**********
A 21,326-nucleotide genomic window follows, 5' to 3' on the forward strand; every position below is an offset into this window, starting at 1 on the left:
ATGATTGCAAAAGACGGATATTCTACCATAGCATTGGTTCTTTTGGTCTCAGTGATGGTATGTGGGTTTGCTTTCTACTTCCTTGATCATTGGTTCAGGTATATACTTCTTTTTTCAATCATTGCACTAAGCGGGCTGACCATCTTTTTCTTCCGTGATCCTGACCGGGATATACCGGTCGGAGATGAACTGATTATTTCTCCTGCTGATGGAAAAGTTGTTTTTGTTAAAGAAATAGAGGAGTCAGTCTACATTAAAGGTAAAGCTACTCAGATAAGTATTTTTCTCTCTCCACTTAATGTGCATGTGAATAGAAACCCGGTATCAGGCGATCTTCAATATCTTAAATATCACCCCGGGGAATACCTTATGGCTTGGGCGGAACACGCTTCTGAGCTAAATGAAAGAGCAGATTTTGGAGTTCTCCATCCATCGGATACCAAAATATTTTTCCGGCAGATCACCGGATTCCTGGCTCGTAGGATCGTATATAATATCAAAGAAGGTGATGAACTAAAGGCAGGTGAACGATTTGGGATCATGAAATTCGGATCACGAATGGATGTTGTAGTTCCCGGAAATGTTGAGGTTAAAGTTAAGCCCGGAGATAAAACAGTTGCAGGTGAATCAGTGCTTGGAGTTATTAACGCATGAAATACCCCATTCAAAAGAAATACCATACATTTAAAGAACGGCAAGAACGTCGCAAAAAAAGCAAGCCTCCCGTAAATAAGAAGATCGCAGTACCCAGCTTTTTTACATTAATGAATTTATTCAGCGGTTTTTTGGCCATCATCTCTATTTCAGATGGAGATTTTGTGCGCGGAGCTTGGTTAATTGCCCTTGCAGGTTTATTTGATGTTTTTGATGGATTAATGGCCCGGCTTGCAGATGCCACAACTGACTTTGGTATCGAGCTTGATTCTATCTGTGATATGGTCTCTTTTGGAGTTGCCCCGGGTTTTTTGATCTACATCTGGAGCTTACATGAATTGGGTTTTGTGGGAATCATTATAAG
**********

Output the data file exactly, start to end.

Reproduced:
A 21,326-nucleotide genomic window follows, 5' to 3' on the forward strand; every position below is an offset into this window, starting at 1 on the left:
ATGATTGCAAAAGACGGATATTCTACCATAGCATTGGTTCTTTTGGTCTCAGTGATGGTATGTGGGTTTGCTTTCTACTTCCTTGATCATTGGTTCAGGTATATACTTCTTTTTTCAATCATTGCACTAAGCGGGCTGACCATCTTTTTCTTCCGTGATCCTGACCGGGATATACCGGTCGGAGATGAACTGATTATTTCTCCTGCTGATGGAAAAGTTGTTTTTGTTAAAGAAATAGAGGAGTCAGTCTACATTAAAGGTAAAGCTACTCAGATAAGTATTTTTCTCTCTCCACTTAATGTGCATGTGAATAGAAACCCGGTATCAGGCGATCTTCAATATCTTAAATATCACCCCGGGGAATACCTTATGGCTTGGGCGGAACACGCTTCTGAGCTAAATGAAAGAGCAGATTTTGGAGTTCTCCATCCATCGGATACCAAAATATTTTTCCGGCAGATCACCGGATTCCTGGCTCGTAGGATCGTATATAATATCAAAGAAGGTGATGAACTAAAGGCAGGTGAACGATTTGGGATCATGAAATTCGGATCACGAATGGATGTTGTAGTTCCCGGAAATGTTGAGGTTAAAGTTAAGCCCGGAGATAAAACAGTTGCAGGTGAATCAGTGCTTGGAGTTATTAACGCATGAAATACCCCATTCAAAAGAAATACCATACATTTAAAGAACGGCAAGAACGTCGCAAAAAAAGCAAGCCTCCCGTAAATAAGAAGATCGCAGTACCCAGCTTTTTTACATTAATGAATTTATTCAGCGGTTTTTTGGCCATCATCTCTATTTCAGATGGAGATTTTGTGCGCGGAGCTTGGTTAATTGCCCTTGCAGGTTTATTTGATGTTTTTGATGGATTAATGGCCCGGCTTGCAGATGCCACAACTGACTTTGGTATCGAGCTTGATTCTATCTGTGATATGGTCTCTTTTGGAGTTGCCCCGGGTTTTTTGATCTACATCTGGAGCTTACATGAATTGGGTTTTGTGGGAATCATTATAAG